Additional Resources

Mental health

Mental health issues are medication conditions that change a person’s thinking, feelings and/or behaviour; this can make managing daily life difficult.

Mental health has only recently begun to be taken seriously by the general public and there is still a great deal of stigma surrounding people living with mental illness. This is really unwarranted as almost half of the Australian population will experience a mental health condition at some point in their lives. The reluctance of people to disclose their mental health issues can be due to this stigma which ensures that people continue to suffer in silence.

Mental illnesses can range from the manageable to the severe; some may need medication or hospitalisation while others can be controlled through psychotherapy and cognitive behaviour therapy. The causes of most mental health conditions still aren’t clear but what is known is that they cause a physical chemical imbalance in the brain. They can be triggered by past and present trauma and stress and there is research that suggests there can be genetic links as well, just like any other hereditary family condition.


Where to seek help for mental health issues

Your GP

Your GP puts the general into General Practitioner. They have knowledge on a vast range of medical conditions, can suggest strategies for your problems, help you implement a mental health plan, refer you to external services and prescribe medication, if you need it. Visiting your GP is the first step on your journey to recover your health and they will continue to support you even if you’re also seeing a counsellor or psychiatrist.

GPs have knowledge on a vast range of medical conditions so they can suggest strategies for your problems, help you implement a mental health plan, refer you to external services and prescribe medication, if you need it.

Your psychiatrist, psychologist or counsellor

A psychiatrist is a doctor who has trained in general medicine and also specialised in the further study on psychiatry for at least five extra years whereas a psychologist has completed four years of undergraduate study and then either two years of supervised experience or a postgraduate clinical masters or doctoral degree in clinical psychology. Professional counsellors must have studied at least a Diploma of Counselling.

In addition to providing the same types of therapy services that a psychologist or counsellors can, a psychiatrist is also able to prescribe medication due to their medical training. A psychologist might employ techniques like cognitive behaviour therapy where the focus is on working with the client to change the way they think about the issues that are affecting them. With a counsellor, together you will explore your emotions and reactions to the stressful issues in your life while trying to reflect on things more clearly.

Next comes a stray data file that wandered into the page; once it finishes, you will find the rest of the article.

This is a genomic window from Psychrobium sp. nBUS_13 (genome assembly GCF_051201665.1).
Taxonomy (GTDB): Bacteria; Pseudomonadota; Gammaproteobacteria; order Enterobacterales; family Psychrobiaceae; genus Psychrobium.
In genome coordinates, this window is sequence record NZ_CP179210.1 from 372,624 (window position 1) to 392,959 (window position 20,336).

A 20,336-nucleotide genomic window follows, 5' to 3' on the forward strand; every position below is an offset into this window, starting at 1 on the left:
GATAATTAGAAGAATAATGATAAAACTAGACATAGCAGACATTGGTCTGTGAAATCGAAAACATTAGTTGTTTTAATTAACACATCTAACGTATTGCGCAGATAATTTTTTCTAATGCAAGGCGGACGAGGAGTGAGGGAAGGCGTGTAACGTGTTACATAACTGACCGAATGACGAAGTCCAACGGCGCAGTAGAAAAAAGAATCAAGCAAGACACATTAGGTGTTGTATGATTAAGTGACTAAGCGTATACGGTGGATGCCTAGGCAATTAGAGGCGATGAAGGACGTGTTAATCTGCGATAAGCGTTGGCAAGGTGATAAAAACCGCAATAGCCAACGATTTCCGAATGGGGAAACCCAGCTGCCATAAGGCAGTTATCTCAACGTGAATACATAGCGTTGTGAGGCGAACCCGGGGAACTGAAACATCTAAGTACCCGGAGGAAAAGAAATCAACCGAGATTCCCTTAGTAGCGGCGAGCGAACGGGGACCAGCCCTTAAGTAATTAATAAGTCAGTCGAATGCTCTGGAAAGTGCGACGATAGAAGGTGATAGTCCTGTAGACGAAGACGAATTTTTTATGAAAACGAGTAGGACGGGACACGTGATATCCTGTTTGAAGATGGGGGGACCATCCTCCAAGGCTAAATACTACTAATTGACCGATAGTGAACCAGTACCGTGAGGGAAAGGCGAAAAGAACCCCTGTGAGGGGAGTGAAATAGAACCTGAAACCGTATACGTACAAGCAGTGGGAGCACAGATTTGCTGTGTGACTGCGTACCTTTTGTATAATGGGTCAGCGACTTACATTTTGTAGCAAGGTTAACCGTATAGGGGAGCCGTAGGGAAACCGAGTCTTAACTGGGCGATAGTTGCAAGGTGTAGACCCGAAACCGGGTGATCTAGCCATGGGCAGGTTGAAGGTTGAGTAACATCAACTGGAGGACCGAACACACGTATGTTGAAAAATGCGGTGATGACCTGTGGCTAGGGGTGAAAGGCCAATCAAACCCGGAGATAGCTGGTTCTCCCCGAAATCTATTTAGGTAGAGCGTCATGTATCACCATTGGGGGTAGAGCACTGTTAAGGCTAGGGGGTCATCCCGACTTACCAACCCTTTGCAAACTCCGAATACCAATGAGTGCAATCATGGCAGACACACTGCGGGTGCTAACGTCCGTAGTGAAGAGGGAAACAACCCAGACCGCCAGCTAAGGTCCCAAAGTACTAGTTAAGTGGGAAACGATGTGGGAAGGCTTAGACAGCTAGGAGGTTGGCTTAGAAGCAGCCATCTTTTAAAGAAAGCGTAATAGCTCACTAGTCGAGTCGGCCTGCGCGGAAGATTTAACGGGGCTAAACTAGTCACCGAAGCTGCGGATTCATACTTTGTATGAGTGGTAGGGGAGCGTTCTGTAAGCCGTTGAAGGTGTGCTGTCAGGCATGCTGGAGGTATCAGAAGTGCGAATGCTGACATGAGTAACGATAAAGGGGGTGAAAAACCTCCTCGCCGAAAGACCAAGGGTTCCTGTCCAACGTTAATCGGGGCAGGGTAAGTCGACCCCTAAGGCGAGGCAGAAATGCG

A telephone or online counselling service

There are a number of free and confidential telephone and online counselling services provided by organisations such as Life Line, Sane, 1800 Respect and Men’s Referral Service. Many are available 24 hours a day.

These counselling services can help you get clarity on whatever is bothering you in the short term; sometimes you just need to unload your problems on someone who doesn’t know you and won’t judge you. They can also give information and provide referrals to services in your area that can help you going forwards.

Informational and self help websites

Organisations like Black Dog Institute, headspace and Beyond Blue operate websites full of information that is easily accessible anytime you need it.

Not sure about the different types of mental illness, the symptoms and available treatments? These websites will point you in the right direction and also provide tips on how to look after your health and wellbeing even if you don’t have a mental illness.

Your friends and family

The people that you feel safe and comfortable with and can surround yourself with in times of crisis.

These are the people that know you best and also have your best interests at heart. Having a wide and varied support network is a great way to fend off the feelings of isolation and helplessness that can accompany mental illness. Having a chat with someone close to you can relieve stress and brighten your day.

Your pets

The ones that are always happy to see you when you walk through the door, even if it’s just because they’re hungry.

Pets can provide comfort in tough times just by being close to you and the responsibility of looking after them can give meaning to your life when things are looking bleak. Pets can also encourage you to be active and research has shown the positive effect they have on their owner’s physical health and wellbeing.

Your gym

The place you pay money to every month while struggling with the guilt of not going.

Even moderate exercise can have an impact on your mood and feelings of wellbeing. If the gym’s not your thing, try a walk around the block. Getting into the routine of an activity can be hard at first but the fresh air will leave you with a clear head.

Your supermarket

The local that stocks all your favourite snacks.

While it sounds like something that your elders would tell you, a healthy diet can also really help with a healthy mind. Aiming for including more fresh fruit and vegetables in your meals boosts the supply of nutrients, vitamins and minerals that are essential for the good health of your insides. Don’t you feel better after eating and apple than a whole pizza?

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